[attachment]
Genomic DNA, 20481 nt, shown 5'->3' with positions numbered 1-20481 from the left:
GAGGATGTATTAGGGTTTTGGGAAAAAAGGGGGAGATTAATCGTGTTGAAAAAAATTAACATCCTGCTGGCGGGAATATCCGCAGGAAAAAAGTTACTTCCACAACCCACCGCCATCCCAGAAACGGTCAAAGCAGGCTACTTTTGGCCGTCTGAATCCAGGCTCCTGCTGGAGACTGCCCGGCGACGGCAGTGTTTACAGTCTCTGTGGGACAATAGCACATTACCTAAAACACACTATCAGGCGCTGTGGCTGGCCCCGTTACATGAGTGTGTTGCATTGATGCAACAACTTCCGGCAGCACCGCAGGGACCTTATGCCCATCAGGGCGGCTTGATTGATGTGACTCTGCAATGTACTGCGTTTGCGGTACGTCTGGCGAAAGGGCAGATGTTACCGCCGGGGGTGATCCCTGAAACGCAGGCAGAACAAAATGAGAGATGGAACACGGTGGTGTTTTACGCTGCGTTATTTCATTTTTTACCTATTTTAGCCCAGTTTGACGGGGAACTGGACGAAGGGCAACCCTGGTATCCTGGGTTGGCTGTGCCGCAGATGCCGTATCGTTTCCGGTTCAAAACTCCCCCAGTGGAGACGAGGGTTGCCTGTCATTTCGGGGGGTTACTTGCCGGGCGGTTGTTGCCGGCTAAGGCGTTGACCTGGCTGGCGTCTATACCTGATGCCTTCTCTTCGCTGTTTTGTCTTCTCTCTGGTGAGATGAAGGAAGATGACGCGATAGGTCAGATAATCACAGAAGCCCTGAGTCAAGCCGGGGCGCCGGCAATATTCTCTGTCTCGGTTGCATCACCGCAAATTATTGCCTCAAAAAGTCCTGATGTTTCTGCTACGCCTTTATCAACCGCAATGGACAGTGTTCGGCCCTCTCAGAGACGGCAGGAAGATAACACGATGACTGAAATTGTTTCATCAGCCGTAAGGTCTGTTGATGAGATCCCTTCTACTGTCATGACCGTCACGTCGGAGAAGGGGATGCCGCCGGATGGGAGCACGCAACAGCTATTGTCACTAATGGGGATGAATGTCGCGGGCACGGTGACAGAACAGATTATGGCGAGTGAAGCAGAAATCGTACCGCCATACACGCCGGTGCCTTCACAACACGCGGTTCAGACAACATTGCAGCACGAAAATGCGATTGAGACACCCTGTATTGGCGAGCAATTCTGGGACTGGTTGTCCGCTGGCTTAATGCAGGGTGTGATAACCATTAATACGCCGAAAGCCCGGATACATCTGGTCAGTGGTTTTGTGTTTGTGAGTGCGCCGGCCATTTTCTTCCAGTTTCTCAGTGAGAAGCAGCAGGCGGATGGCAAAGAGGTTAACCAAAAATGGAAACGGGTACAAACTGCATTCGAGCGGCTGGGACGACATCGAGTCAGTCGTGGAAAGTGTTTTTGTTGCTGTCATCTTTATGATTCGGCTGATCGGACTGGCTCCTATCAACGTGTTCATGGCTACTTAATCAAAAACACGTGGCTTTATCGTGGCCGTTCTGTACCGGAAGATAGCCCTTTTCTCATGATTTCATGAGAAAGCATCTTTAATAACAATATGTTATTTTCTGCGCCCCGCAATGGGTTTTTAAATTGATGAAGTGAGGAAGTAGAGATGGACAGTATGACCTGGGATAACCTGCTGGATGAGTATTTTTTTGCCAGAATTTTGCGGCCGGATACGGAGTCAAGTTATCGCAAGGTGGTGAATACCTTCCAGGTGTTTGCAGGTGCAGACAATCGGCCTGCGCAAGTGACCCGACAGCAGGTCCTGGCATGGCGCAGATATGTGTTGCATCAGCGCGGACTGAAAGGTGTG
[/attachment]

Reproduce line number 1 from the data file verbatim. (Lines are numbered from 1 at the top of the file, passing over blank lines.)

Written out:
Genomic DNA, 20481 nt, shown 5'->3' with positions numbered 1-20481 from the left: